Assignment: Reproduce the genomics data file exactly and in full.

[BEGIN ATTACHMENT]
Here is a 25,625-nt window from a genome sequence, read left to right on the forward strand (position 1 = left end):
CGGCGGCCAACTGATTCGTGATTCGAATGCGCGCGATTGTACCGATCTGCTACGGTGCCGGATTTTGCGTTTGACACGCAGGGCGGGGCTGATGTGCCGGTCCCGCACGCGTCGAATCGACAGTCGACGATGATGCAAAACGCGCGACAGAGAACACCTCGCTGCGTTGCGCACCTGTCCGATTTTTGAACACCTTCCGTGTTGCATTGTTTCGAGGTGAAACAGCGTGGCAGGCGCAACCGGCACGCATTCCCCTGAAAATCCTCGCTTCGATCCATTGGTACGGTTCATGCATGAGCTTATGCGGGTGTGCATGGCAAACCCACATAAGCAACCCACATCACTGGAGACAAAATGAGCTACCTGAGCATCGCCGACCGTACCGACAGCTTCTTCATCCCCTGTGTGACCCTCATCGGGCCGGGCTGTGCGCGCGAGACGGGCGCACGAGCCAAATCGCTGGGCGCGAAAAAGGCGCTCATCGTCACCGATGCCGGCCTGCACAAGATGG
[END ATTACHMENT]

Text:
Here is a 25,625-nt window from a genome sequence, read left to right on the forward strand (position 1 = left end):
CGGCGGCCAACTGATTCGTGATTCGAATGCGCGCGATTGTACCGATCTGCTACGGTGCCGGATTTTGCGTTTGACACGCAGGGCGGGGCTGATGTGCCGGTCCCGCACGCGTCGAATCGACAGTCGACGATGATGCAAAACGCGCGACAGAGAACACCTCGCTGCGTTGCGCACCTGTCCGATTTTTGAACACCTTCCGTGTTGCATTGTTTCGAGGTGAAACAGCGTGGCAGGCGCAACCGGCACGCATTCCCCTGAAAATCCTCGCTTCGATCCATTGGTACGGTTCATGCATGAGCTTATGCGGGTGTGCATGGCAAACCCACATAAGCAACCCACATCACTGGAGACAAAATGAGCTACCTGAGCATCGCCGACCGTACCGACAGCTTCTTCATCCCCTGTGTGACCCTCATCGGGCCGGGCTGTGCGCGCGAGACGGGCGCACGAGCCAAATCGCTGGGCGCGAAAAAGGCGCTCATCGTCACCGATGCCGGCCTGCACAAGATGG